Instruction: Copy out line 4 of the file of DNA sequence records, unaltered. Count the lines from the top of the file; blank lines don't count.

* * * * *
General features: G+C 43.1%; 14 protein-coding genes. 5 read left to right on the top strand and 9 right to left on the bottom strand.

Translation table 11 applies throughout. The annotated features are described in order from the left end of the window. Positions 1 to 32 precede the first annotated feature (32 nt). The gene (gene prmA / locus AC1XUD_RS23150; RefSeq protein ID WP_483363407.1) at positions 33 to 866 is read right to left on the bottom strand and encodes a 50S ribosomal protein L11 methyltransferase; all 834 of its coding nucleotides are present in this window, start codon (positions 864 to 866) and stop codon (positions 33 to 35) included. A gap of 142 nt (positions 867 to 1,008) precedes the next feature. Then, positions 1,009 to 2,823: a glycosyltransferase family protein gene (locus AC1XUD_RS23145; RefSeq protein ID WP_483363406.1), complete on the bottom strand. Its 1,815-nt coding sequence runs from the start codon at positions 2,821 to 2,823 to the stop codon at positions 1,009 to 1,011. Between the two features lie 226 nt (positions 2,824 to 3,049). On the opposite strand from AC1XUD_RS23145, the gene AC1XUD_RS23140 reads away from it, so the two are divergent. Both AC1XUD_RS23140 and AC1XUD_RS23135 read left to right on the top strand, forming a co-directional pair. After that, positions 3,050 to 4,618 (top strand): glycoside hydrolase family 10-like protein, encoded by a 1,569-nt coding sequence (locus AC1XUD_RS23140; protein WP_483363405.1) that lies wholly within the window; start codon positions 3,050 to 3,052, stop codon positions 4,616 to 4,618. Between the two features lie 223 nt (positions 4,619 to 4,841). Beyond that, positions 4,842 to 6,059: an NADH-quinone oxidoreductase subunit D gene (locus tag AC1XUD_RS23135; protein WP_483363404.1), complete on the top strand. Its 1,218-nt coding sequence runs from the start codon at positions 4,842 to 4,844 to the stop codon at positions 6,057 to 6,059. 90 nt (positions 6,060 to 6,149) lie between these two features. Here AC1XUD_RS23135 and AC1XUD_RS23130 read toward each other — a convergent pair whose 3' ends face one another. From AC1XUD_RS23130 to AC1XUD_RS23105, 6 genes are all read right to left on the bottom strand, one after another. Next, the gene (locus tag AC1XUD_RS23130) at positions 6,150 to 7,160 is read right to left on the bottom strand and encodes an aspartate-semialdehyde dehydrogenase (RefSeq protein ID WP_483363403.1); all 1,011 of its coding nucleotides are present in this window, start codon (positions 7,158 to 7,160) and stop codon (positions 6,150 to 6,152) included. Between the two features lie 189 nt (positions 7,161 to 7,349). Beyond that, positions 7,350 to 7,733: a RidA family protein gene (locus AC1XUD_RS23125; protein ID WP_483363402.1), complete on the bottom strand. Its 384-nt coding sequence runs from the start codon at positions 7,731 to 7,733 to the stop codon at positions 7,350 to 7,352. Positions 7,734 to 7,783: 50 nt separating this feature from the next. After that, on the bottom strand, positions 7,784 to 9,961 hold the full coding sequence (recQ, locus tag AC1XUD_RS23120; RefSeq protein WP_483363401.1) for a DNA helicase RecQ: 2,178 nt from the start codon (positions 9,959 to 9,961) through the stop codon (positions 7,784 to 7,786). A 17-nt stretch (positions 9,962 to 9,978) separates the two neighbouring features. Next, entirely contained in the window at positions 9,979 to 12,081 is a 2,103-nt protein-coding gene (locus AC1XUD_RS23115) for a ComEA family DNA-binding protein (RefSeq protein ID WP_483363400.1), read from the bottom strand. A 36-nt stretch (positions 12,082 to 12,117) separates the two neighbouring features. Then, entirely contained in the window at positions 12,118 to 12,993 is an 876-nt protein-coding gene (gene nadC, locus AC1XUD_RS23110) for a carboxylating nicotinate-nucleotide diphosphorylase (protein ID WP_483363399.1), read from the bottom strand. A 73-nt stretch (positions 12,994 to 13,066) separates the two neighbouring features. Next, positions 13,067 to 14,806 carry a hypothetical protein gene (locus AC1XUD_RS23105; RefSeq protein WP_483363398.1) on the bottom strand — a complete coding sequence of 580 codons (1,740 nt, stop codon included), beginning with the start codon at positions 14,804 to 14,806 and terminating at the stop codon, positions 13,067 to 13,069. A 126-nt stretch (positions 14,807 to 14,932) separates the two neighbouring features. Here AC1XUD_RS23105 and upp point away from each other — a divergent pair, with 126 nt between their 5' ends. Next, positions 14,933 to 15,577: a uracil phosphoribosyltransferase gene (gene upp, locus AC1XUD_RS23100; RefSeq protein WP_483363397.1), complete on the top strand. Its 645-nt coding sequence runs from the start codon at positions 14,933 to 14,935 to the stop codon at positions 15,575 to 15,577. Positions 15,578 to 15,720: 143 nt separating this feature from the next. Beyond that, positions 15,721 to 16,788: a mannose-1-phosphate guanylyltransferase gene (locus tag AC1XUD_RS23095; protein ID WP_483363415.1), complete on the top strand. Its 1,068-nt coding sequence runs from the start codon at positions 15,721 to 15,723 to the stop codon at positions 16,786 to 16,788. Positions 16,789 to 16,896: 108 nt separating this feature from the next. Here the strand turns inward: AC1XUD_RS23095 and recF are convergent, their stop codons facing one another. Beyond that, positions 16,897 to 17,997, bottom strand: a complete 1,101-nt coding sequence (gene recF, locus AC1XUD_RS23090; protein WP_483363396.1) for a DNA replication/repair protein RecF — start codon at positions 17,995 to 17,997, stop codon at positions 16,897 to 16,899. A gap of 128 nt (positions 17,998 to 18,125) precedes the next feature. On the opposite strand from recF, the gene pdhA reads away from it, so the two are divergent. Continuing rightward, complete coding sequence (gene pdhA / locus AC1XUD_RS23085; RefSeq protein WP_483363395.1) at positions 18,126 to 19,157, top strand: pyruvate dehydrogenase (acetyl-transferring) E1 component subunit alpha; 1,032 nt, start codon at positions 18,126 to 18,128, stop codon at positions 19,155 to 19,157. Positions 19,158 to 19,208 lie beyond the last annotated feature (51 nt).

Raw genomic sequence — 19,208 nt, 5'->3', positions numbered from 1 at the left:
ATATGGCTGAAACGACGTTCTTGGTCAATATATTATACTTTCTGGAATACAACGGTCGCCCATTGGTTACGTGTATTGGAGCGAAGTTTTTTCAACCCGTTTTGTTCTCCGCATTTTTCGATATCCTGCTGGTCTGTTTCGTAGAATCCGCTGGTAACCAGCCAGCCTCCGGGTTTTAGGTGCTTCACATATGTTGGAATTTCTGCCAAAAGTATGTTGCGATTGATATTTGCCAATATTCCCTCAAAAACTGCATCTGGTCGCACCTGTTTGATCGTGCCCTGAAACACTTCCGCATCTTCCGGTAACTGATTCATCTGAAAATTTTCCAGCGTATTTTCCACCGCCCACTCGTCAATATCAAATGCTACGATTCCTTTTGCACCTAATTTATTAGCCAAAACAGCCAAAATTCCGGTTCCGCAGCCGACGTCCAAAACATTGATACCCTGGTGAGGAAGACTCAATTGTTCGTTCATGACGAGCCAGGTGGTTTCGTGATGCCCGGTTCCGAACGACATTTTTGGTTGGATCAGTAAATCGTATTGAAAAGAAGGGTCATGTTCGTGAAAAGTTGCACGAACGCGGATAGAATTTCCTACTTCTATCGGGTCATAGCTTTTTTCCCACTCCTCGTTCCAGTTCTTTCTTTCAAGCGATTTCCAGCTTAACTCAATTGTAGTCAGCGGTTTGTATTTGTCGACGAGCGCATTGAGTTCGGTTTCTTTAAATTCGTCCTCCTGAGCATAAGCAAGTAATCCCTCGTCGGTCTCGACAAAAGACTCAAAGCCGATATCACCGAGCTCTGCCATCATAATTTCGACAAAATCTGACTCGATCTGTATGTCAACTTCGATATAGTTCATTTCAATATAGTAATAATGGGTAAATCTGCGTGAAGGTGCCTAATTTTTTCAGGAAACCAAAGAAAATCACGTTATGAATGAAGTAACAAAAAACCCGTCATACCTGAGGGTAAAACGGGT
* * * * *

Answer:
ATATGGCTGAAACGACGTTCTTGGTCAATATATTATACTTTCTGGAATACAACGGTCGCCCATTGGTTACGTGTATTGGAGCGAAGTTTTTTCAACCCGTTTTGTTCTCCGCATTTTTCGATATCCTGCTGGTCTGTTTCGTAGAATCCGCTGGTAACCAGCCAGCCTCCGGGTTTTAGGTGCTTCACATATGTTGGAATTTCTGCCAAAAGTATGTTGCGATTGATATTTGCCAATATTCCCTCAAAAACTGCATCTGGTCGCACCTGTTTGATCGTGCCCTGAAACACTTCCGCATCTTCCGGTAACTGATTCATCTGAAAATTTTCCAGCGTATTTTCCACCGCCCACTCGTCAATATCAAATGCTACGATTCCTTTTGCACCTAATTTATTAGCCAAAACAGCCAAAATTCCGGTTCCGCAGCCGACGTCCAAAACATTGATACCCTGGTGAGGAAGACTCAATTGTTCGTTCATGACGAGCCAGGTGGTTTCGTGATGCCCGGTTCCGAACGACATTTTTGGTTGGATCAGTAAATCGTATTGAAAAGAAGGGTCATGTTCGTGAAAAGTTGCACGAACGCGGATAGAATTTCCTACTTCTATCGGGTCATAGCTTTTTTCCCACTCCTCGTTCCAGTTCTTTCTTTCAAGCGATTTCCAGCTTAACTCAATTGTAGTCAGCGGTTTGTATTTGTCGACGAGCGCATTGAGTTCGGTTTCTTTAAATTCGTCCTCCTGAGCATAAGCAAGTAATCCCTCGTCGGTCTCGACAAAAGACTCAAAGCCGATATCACCGAGCTCTGCCATCATAATTTCGACAAAATCTGACTCGATCTGTATGTCAACTTCGATATAGTTCATTTCAATATAGTAATAATGGGTAAATCTGCGTGAAGGTGCCTAATTTTTTCAGGAAACCAAAGAAAATCACGTTATGAATGAAGTAACAAAAAACCCGTCATACCTGAGGGTAAAACGGGT